Consider these scenarios:

  1. What if your product/service generates a lot of reviews?
  2. What if your employees are not aware of social media?
  3. What if your competitors take advantage of this?

These are some of the reasons why it is necessary to have a proper online reputation management plan in place before starting a “transparency journey”.

Here are three famous cases of reputation management failure in the digital age:

  • The Dark Horse Café received a tweet criticizing the lack of power outlets for laptops. Their response it was something like, “We’re in the coffee business, not the office. We have many options to do what we need. ” It goes without saying that this type of defensive/aggressive behavior doesn’t work in the online world. Many blogs reported it as a bad case of public relations.
  • Nestlé it received negative comments about its environmental practices a few years ago and did not address them. People began to become aggressive and posted altered versions of the Nestlé logo, forcing the company to close its public page. Take it away? Don't pretend people aren't talking, and deal with criticism as quickly as possible.
  • Amy's Baking Company fought fire against a one-star review on the Internet. His insults against the reviewer ended up being reported by local news . It's obvious that negative attention is not good publicity.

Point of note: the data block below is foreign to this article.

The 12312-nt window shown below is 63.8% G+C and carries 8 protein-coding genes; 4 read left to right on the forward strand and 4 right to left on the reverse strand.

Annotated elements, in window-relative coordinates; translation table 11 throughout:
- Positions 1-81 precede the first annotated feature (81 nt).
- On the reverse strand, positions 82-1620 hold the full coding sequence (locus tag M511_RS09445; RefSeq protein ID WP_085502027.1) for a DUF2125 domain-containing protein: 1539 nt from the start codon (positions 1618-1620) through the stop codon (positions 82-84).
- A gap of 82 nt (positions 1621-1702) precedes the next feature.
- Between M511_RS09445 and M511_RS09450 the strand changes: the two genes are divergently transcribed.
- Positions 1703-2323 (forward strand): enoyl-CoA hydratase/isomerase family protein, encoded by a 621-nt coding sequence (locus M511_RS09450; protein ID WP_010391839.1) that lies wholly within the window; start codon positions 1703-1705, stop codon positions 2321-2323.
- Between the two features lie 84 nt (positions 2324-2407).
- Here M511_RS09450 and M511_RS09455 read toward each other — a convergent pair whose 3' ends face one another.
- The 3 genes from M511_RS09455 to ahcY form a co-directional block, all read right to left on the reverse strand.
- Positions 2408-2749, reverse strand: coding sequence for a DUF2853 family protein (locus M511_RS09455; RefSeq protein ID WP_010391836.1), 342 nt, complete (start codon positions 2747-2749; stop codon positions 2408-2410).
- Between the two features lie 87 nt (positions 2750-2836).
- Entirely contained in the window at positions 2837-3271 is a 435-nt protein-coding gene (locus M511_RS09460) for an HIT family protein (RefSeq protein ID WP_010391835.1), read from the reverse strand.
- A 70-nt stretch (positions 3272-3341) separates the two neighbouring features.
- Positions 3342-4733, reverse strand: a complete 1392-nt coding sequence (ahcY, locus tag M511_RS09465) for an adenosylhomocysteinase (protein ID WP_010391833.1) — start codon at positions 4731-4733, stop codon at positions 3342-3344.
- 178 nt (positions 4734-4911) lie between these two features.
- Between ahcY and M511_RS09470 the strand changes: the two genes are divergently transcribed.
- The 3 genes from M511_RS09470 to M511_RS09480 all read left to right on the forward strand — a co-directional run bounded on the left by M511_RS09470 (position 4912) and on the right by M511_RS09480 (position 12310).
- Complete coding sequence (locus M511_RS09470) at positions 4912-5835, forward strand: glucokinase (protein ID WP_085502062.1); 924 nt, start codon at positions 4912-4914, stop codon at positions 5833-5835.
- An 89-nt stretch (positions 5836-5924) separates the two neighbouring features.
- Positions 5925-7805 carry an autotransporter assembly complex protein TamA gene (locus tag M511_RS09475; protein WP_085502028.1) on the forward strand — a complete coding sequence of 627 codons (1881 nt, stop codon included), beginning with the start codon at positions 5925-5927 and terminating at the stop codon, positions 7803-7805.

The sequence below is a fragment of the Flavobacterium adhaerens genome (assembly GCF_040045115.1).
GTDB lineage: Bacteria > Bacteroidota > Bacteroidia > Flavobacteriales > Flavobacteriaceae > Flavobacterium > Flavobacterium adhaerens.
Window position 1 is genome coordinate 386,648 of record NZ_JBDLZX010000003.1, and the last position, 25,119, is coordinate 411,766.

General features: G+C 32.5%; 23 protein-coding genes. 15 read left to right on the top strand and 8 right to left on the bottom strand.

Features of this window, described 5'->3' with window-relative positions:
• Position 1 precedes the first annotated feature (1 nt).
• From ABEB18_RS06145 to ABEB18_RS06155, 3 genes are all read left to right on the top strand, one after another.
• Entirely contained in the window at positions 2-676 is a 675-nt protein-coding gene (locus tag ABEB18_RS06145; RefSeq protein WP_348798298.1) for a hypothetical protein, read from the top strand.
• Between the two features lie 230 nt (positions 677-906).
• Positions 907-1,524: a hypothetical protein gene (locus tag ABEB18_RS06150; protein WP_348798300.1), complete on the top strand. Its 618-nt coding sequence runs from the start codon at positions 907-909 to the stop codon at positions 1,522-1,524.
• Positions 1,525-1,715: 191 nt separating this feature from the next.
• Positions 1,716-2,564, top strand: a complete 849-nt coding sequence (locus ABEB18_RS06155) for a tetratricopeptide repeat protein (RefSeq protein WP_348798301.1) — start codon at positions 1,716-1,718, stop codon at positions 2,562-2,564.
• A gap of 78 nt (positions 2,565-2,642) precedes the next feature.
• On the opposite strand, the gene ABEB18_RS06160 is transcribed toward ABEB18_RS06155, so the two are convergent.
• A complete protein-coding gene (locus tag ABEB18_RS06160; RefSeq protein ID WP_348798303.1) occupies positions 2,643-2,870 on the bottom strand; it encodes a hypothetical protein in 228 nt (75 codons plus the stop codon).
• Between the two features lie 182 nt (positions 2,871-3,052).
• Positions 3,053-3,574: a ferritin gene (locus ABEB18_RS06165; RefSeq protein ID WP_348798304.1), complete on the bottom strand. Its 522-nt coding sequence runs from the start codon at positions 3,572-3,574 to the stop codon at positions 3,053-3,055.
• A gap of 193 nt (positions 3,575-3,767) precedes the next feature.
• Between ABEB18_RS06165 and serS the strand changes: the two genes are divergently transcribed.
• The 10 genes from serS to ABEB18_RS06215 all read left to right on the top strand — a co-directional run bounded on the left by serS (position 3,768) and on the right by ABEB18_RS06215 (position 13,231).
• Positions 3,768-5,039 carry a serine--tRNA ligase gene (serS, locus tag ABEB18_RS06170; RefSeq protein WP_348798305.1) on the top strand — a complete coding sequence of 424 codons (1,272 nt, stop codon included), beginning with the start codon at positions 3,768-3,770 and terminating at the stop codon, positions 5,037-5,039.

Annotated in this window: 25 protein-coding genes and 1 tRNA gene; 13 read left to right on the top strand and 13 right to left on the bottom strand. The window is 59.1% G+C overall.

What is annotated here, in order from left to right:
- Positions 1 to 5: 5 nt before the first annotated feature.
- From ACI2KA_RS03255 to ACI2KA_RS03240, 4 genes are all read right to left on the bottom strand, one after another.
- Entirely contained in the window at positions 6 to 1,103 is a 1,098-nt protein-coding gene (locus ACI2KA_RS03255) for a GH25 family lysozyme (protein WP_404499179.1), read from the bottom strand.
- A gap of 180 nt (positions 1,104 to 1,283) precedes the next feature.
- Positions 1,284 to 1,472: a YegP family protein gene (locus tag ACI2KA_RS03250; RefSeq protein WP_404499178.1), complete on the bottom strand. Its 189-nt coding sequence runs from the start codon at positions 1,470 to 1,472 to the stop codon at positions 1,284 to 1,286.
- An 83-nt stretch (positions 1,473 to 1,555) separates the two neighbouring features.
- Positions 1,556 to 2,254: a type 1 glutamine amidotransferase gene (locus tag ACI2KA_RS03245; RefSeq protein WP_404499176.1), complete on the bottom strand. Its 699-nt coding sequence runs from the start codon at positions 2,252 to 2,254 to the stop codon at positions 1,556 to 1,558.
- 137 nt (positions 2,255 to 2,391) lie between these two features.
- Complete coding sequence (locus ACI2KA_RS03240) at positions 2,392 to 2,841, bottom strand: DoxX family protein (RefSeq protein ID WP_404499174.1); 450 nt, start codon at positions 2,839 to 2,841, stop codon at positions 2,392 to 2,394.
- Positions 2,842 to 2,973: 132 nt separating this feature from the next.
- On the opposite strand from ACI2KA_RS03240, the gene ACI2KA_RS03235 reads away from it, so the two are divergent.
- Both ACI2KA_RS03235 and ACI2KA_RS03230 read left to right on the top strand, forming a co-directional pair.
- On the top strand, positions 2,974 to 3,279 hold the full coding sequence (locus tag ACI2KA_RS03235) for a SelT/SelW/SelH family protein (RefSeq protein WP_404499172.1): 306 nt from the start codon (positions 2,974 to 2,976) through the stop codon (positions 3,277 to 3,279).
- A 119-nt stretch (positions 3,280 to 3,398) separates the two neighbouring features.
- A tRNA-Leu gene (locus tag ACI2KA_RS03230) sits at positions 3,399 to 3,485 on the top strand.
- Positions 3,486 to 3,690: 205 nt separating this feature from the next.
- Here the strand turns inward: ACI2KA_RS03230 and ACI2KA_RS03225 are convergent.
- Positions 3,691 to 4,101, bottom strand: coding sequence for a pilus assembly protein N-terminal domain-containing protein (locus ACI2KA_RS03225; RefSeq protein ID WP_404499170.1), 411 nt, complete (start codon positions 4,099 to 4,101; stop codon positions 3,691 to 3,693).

What's the feeling out there?

What are people saying about you? Good online reputation management is not just about reacting well to what people say about you, your brand or your products and services, but also about whether you should react at all and, if so, when. Sometimes a reaction is not necessary; others, too late, can cost millions.

A proactive approach to the problem is to monitor your public reputation regularly, and not just when you know of a specific event to deal with. How you do it? The magical tools invented to solve this problem are called “social media monitoring”.

Simply put, social media monitoring allows businesses to collect public online content (from blog posts to tweets, from online reviews to Facebook updates), process it, and see if anything negative or positive is being said affecting their reputation.

Social media monitoring can be either DIY (Google Alert is an example of a free web monitoring tool accessible to anyone) or professional, depending on the size of the company involved.

Online Reputation Bombs